People walk past an Amazon Books retail store in New York City, U.S., February 14, 2019.
People walk past an Amazon Books retail store in New York City, U.S., February 14, 2019. Reuters / BRENDAN MCDERMID

U.S. retail sales fell to a crawl in February, growing by only 0.3% in total after seeing a strong surge in spending in January.

The Census Bureau released its latest data on Wednesday, showing anemic growth in advanced retail sales in February. The data fell only slightly below the Dow Jones estimate that expected a 0.4% gain in the retail sector.

In January, the expectation was that retail sales would be hampered by Americans’ concerns about the Omicron variant of COVID-19. The concern in February shifted to inflation, which rose by 7.9% in the last year, reaching a level not seen since January 1982. This manifested through the across-the-board decline in spending.

Each retail category only saw sluggish growth. Building material grew by only 0.9% from January, shopping at clothing stores was up by only 1.1%, and sales at restaurants were up by 2.5% in total. The strongest growth was seen in sales at gas stations which saw 5.3% growth, but it is uncertain how much this accounts for the Russian invasion of Ukraine which pushed up prices to almost $5 a gallon in some states.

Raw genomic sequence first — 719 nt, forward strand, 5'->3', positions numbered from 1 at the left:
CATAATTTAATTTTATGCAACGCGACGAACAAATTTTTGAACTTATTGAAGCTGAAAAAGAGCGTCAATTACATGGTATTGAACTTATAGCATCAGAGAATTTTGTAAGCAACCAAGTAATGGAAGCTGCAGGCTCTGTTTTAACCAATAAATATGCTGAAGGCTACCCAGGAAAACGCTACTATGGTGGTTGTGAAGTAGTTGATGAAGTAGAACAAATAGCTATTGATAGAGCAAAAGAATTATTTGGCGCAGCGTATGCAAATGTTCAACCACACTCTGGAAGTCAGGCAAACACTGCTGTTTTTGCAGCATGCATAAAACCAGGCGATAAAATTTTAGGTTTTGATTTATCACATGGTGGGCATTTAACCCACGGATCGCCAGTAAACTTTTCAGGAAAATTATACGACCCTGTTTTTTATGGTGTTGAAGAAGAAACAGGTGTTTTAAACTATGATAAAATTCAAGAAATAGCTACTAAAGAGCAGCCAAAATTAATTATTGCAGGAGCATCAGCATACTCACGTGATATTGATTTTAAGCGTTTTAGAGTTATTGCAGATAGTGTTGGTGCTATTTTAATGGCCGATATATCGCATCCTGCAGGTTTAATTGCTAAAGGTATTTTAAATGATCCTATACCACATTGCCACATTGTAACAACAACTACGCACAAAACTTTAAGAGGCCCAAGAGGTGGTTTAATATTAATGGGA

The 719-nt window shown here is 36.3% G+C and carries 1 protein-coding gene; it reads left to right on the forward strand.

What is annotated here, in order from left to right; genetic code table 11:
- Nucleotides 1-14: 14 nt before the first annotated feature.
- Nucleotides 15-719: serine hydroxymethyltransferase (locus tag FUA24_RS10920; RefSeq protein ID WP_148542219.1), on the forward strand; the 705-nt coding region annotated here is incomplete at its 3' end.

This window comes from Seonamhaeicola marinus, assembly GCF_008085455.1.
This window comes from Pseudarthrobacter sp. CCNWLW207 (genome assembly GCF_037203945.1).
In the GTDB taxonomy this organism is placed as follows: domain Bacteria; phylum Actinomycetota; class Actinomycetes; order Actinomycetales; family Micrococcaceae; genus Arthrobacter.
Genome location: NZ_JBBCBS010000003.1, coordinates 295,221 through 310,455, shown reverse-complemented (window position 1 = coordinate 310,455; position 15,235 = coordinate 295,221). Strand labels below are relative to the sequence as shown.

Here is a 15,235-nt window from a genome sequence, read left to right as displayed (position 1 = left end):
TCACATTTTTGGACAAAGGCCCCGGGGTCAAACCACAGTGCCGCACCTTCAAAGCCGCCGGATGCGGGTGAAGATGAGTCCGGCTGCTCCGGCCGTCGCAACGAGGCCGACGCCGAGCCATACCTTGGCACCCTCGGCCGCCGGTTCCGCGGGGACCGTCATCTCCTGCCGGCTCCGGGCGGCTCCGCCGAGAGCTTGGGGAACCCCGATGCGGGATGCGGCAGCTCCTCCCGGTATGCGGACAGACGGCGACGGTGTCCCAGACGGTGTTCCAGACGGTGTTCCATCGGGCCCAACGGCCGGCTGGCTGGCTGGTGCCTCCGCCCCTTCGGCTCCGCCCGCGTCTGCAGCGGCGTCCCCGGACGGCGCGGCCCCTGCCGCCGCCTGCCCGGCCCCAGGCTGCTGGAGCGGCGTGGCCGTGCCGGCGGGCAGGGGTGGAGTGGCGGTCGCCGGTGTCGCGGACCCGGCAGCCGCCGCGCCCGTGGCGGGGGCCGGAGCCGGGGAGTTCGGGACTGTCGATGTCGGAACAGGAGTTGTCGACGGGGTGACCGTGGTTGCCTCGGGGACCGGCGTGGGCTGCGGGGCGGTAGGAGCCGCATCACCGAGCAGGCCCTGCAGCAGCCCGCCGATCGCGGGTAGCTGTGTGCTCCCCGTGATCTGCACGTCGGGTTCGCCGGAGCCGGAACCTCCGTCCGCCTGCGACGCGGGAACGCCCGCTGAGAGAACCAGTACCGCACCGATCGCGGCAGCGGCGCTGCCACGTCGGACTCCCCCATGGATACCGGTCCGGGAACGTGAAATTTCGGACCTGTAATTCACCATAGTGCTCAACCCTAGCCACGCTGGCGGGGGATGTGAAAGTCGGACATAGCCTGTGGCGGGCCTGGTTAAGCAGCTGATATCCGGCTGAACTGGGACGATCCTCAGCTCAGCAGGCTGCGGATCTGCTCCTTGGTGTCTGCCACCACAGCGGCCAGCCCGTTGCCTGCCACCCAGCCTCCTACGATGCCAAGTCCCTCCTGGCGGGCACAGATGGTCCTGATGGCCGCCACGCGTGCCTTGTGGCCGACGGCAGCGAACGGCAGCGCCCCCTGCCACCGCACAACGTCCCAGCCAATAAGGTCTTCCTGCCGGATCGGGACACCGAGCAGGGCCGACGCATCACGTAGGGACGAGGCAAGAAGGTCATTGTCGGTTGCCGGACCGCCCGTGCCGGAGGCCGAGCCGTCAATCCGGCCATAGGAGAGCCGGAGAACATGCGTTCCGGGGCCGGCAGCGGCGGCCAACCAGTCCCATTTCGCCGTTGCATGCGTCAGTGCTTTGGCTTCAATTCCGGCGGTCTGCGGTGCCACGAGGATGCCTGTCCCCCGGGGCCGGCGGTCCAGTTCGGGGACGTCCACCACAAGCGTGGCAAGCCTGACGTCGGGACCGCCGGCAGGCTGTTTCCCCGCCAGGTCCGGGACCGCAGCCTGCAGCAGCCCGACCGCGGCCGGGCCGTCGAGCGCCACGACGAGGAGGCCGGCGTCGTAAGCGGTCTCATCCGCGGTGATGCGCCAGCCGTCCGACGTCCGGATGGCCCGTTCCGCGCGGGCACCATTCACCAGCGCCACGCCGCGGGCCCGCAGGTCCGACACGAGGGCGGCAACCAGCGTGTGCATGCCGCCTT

The biggest decline was recorded in online shopping. According to the Census Bureau’s data, nonstore sales fell by 3.7%. This is a stark contrast to January when nonstore retailers recorded a 14.5% gain, likely in response to Omicron concerns.

The latest numbers will be important for the Federal Reserve as it begins to prepare for an expected hike in interest rates. It is anticipated that the Fed will raise rates by a quarter of a percentage point starting on Wednesday.